• Epistemic Probability: 0.0000 00000 00000 00000 00000 00000 00000 00000 00000 00000 00000 00000 00000 00000 00000 00000 00000 00000 00000 00000 00000 00000 00000 00000 00000 00000 00000 00000 00000 00000 00000 00000 00000 00000 00000 00000 00000 00000 00000 00000 00000 00000 00000 00000 00000 00000 00000 00000 00000 00000 00000 00000 00000 00000 00000 00000 00000 00000 00000 00000 00000 00000 00000 00000 00000 00000 00000 00000 00000 00000 00000 00000 00000 00000 00000 00000 00000 00000 00000 00000 00000 00000 00000 00000 00000 00000 00000 00000 00000 00000 00000 00000 00000 00000 00000 00000 00000 00000 00000 00000 00000 00000 00000 00000 00000 00000 00000 00000 00000 00000 00000 00000 00000 00000 00000 00000 00000 00000 00000 00000 00000 00000 00000 00000 00000 00000 00000 00000 00000 00000 00000 00000 00000 00000 00000 00000 00000 00000 00000 00000 00000 00000 00000 00000 00000 00000 00000 00000 00000 00000 00000 00000 00000 00000 … … … … … 00001

  • If I were to write this number out, as 0.0000 0000 …, with all of its zeros, we would need a computer hard-drive much larger than the size of our entire universe, just to hold all of the zeros that I would have to write out.

The big-bang (reprise)

  • The big-bang had to result in a universe with relatively low-entropy (a high degree of thermodynamic-order), which could then proceed to increase in entropy with time, thus enabling formation of galaxies, stars, planets and ultimately enabling life to function once it was created.

  • In 1989 Roger Penrose (a world-class mathematician) calculated the precision required to create our universe with the necessary thermodynamic-order and to send it on its way (to develop in a manner compatible with life). His calculated precision was one part in 10^(10^123).

  • This is one part in 10^(10^123), which is 10 followed by 10^123 zeros.

    Epistemic Probability: 0.0000 00000 00000 00000 00000 00000 00000 00000 00000 00000 00000 00000 00000 00000 00000 00000 00000 00000 00000 00000 00000 00000 00000 00000 00000 00000 00000 00000 00000 00000 00000 00000 00000 00000 00000 00000 00000 00000 00000 00000 00000 00000 00000 00000 00000 00000 00000 00000 00000 00000 00000 00000 00000 00000 00000 00000 00000 00000 00000 00000 00000 00000 00000 00000 00000 00000 00000 00000 00000 00000 00000 00000 00000 00000 00000 00000 00000 00000 00000 00000 00000 00000 00000 00000 00000 00000 00000 00000 00000 00000 00000 00000 00000 00000 00000 00000 00000 00000 00000 00000 00000 00000 00000 00000 00000 00000 00000 00000 00000 00000 00000 00000 00000 00000 00000 00000 00000 00000 00000 00000 00000 00000 00000 00000 00000 00000 00000 00000 00000 00000 00000 00000 00000 00000 00000 00000 00000 00000 00000 00000 00000 00000 00000 00000 00000 00000 00000 00000 00000 00000 00000 00000 00000 00000 … … … … … 00001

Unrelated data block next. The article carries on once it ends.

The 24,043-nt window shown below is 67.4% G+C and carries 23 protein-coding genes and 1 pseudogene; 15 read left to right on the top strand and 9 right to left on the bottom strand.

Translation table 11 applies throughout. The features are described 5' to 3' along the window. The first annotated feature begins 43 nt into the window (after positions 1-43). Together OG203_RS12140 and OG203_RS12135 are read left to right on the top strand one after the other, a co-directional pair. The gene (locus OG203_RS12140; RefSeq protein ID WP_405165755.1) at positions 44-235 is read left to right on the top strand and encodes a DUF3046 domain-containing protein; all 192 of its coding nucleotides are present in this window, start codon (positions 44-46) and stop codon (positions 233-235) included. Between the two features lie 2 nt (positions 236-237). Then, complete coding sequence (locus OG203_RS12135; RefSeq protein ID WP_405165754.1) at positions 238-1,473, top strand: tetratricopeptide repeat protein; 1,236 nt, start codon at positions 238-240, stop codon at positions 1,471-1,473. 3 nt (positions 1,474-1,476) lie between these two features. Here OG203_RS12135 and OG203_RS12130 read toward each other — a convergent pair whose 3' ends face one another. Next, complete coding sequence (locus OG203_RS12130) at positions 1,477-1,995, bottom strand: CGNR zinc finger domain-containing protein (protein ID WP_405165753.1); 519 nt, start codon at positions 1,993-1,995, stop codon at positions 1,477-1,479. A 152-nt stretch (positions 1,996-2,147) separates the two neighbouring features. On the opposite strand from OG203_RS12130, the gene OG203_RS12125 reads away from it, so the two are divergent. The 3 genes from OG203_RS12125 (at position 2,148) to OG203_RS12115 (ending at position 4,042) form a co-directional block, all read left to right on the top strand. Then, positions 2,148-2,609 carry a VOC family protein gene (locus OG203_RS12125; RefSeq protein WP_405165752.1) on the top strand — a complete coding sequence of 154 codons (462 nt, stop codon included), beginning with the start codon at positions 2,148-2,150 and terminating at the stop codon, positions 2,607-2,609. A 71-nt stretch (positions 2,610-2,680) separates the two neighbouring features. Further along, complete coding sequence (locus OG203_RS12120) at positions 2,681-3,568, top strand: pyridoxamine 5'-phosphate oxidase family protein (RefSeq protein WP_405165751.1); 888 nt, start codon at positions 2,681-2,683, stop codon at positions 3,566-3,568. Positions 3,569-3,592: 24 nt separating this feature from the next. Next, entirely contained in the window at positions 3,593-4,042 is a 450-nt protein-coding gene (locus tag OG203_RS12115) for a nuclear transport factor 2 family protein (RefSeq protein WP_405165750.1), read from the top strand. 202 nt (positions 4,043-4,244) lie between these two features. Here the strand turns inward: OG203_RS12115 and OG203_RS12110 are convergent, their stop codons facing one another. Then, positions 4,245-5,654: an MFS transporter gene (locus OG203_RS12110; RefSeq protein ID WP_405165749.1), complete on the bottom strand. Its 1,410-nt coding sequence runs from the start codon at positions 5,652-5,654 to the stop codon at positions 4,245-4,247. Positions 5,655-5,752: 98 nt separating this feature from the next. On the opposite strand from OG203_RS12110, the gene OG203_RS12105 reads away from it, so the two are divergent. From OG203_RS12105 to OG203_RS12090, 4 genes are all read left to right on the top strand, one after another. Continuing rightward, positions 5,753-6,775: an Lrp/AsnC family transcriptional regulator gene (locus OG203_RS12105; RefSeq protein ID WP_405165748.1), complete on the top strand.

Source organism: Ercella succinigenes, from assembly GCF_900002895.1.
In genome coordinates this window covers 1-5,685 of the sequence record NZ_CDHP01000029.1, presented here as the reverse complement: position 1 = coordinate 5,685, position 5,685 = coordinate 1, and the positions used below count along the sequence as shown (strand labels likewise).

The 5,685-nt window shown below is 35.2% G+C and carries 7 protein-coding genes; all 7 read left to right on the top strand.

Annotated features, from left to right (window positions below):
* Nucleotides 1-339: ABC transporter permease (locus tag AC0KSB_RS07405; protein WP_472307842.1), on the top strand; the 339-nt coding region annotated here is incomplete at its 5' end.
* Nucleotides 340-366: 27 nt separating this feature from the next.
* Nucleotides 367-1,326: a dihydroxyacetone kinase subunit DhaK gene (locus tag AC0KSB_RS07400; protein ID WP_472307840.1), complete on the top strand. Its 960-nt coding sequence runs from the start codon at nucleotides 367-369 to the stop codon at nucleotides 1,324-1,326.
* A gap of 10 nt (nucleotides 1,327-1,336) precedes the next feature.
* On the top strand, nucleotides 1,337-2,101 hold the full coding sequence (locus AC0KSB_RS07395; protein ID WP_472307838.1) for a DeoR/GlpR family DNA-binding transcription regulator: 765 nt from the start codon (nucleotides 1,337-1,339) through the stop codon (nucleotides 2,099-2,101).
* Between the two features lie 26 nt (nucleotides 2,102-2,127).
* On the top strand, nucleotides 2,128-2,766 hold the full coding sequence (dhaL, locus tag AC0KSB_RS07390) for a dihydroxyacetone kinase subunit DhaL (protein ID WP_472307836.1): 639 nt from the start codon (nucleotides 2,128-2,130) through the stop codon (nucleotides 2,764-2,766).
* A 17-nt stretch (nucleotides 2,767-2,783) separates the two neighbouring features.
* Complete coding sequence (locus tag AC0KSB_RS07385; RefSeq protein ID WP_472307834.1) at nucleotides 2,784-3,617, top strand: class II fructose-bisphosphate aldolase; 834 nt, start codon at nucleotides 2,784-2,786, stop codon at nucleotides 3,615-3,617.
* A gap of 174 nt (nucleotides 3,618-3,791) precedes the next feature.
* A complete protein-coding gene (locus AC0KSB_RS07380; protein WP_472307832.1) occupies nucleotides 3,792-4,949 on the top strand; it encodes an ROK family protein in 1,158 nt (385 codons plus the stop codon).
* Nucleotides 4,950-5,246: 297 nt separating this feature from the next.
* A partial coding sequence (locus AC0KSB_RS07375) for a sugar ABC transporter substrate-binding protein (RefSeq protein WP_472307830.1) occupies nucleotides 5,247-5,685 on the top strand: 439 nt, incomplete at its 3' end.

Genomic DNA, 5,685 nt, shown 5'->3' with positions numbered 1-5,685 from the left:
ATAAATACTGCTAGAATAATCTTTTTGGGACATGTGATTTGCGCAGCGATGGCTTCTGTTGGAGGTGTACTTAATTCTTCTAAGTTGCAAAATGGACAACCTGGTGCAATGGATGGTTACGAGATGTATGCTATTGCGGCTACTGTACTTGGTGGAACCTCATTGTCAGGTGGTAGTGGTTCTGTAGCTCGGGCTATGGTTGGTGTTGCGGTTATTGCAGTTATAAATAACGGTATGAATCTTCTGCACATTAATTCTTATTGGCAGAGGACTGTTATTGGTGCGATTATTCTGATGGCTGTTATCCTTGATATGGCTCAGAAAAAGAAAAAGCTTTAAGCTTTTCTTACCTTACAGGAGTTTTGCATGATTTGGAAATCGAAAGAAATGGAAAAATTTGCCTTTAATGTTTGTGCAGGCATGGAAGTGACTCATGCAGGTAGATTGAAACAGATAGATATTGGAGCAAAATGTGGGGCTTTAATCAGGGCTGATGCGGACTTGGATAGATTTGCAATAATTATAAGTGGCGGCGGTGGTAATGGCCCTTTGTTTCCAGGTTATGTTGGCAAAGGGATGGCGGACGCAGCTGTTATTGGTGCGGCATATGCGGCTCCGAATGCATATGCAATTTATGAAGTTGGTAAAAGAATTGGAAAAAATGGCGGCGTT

If I were to write this number out, as 0.0000 0000 …, with all of its zeros, we would need a computer hard-drive much larger than the size of our entire universe, just to hold all of the zeros that I would have to write out.

    So, what does all this mean? It means that it is reasonable to conclude that our universe did not get here by accident. The epistemic-probabilities are far too low for the universe to have arisen by random chance. The numerous observations of extremely-low epistemic-probabilities, point to an Intelligent Designer (God) having designed, created and fine-tuned the universe.

It should be noted that there are strong objections to epistemic probability and they should not be used as a frontal argument but allow the Anthropic Principle to do its work.





RC